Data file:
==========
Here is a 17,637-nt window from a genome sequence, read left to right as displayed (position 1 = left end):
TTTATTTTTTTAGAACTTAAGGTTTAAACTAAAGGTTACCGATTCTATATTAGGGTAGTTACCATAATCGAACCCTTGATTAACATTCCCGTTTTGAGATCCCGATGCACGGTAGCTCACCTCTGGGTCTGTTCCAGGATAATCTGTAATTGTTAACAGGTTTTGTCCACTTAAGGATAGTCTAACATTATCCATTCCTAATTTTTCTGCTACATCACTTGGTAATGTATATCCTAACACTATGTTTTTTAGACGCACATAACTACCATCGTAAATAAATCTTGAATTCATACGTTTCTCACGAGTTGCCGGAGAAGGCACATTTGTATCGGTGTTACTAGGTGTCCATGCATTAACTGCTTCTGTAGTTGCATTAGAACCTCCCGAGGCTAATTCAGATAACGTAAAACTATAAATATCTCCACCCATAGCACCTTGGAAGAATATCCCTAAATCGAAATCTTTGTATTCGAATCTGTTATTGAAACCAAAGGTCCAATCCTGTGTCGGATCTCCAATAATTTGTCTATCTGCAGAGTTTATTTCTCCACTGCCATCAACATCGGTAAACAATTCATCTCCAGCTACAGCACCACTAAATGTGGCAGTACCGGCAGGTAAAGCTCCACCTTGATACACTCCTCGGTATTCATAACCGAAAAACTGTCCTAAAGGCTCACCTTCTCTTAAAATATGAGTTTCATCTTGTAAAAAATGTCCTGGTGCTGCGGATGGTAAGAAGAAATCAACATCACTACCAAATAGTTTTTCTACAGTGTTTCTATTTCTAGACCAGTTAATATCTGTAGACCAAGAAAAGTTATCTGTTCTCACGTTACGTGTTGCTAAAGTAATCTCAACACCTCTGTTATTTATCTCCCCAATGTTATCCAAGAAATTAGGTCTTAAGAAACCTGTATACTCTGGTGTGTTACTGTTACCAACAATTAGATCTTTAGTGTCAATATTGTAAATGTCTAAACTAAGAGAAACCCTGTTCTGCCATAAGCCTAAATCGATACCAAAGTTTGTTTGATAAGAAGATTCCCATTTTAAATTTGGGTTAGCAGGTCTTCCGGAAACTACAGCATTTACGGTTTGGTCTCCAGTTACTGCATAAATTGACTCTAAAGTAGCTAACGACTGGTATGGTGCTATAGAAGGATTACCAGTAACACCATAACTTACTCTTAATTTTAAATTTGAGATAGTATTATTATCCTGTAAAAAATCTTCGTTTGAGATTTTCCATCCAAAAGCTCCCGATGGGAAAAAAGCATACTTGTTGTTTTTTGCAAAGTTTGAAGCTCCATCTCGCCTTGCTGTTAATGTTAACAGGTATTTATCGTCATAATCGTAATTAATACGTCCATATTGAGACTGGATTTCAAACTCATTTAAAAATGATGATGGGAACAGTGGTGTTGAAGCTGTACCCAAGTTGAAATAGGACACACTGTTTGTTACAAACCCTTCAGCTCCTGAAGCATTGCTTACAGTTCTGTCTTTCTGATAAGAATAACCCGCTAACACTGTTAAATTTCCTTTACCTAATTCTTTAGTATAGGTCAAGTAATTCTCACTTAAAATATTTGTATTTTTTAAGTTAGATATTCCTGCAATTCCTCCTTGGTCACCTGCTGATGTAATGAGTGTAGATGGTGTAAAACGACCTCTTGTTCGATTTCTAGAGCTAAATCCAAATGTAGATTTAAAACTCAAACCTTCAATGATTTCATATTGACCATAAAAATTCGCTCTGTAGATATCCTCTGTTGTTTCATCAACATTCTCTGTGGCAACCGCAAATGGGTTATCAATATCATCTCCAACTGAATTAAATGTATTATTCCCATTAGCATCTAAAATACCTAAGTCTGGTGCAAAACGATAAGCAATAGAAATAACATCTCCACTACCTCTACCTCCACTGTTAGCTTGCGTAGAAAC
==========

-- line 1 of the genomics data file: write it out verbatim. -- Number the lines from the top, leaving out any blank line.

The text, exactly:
Here is a 17,637-nt window from a genome sequence, read left to right as displayed (position 1 = left end):